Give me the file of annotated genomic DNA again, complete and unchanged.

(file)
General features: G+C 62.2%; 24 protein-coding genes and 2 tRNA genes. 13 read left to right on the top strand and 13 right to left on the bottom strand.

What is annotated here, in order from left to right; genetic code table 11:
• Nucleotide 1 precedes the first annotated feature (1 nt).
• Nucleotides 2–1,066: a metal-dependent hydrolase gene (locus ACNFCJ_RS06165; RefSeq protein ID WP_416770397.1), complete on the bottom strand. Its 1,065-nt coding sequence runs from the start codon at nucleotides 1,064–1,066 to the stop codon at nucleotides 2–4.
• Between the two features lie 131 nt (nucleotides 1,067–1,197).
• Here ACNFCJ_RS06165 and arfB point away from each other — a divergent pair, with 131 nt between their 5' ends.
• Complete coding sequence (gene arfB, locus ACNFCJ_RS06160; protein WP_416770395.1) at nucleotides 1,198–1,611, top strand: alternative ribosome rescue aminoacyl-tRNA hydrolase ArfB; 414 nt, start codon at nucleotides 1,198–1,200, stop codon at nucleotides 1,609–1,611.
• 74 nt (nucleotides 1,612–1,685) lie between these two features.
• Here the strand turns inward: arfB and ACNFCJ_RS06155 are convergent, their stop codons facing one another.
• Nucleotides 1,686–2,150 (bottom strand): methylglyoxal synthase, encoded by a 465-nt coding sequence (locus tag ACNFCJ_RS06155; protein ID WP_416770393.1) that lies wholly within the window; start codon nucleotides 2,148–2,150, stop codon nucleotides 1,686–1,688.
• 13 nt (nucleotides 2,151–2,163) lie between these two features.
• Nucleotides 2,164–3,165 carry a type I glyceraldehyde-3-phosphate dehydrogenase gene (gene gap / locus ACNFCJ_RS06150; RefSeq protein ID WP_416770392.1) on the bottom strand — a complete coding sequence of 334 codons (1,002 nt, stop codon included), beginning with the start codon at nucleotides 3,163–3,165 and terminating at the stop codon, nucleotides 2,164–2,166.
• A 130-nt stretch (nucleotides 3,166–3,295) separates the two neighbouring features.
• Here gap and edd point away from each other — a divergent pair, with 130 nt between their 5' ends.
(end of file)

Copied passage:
General features: G+C 62.2%; 24 protein-coding genes and 2 tRNA genes. 13 read left to right on the top strand and 13 right to left on the bottom strand.

What is annotated here, in order from left to right; genetic code table 11:
• Nucleotide 1 precedes the first annotated feature (1 nt).
• Nucleotides 2–1,066: a metal-dependent hydrolase gene (locus ACNFCJ_RS06165; RefSeq protein ID WP_416770397.1), complete on the bottom strand. Its 1,065-nt coding sequence runs from the start codon at nucleotides 1,064–1,066 to the stop codon at nucleotides 2–4.
• Between the two features lie 131 nt (nucleotides 1,067–1,197).
• Here ACNFCJ_RS06165 and arfB point away from each other — a divergent pair, with 131 nt between their 5' ends.
• Complete coding sequence (gene arfB, locus ACNFCJ_RS06160; protein WP_416770395.1) at nucleotides 1,198–1,611, top strand: alternative ribosome rescue aminoacyl-tRNA hydrolase ArfB; 414 nt, start codon at nucleotides 1,198–1,200, stop codon at nucleotides 1,609–1,611.
• 74 nt (nucleotides 1,612–1,685) lie between these two features.
• Here the strand turns inward: arfB and ACNFCJ_RS06155 are convergent, their stop codons facing one another.
• Nucleotides 1,686–2,150 (bottom strand): methylglyoxal synthase, encoded by a 465-nt coding sequence (locus tag ACNFCJ_RS06155; protein ID WP_416770393.1) that lies wholly within the window; start codon nucleotides 2,148–2,150, stop codon nucleotides 1,686–1,688.
• 13 nt (nucleotides 2,151–2,163) lie between these two features.
• Nucleotides 2,164–3,165 carry a type I glyceraldehyde-3-phosphate dehydrogenase gene (gene gap / locus ACNFCJ_RS06150; RefSeq protein ID WP_416770392.1) on the bottom strand — a complete coding sequence of 334 codons (1,002 nt, stop codon included), beginning with the start codon at nucleotides 3,163–3,165 and terminating at the stop codon, nucleotides 2,164–2,166.
• A 130-nt stretch (nucleotides 3,166–3,295) separates the two neighbouring features.
• Here gap and edd point away from each other — a divergent pair, with 130 nt between their 5' ends.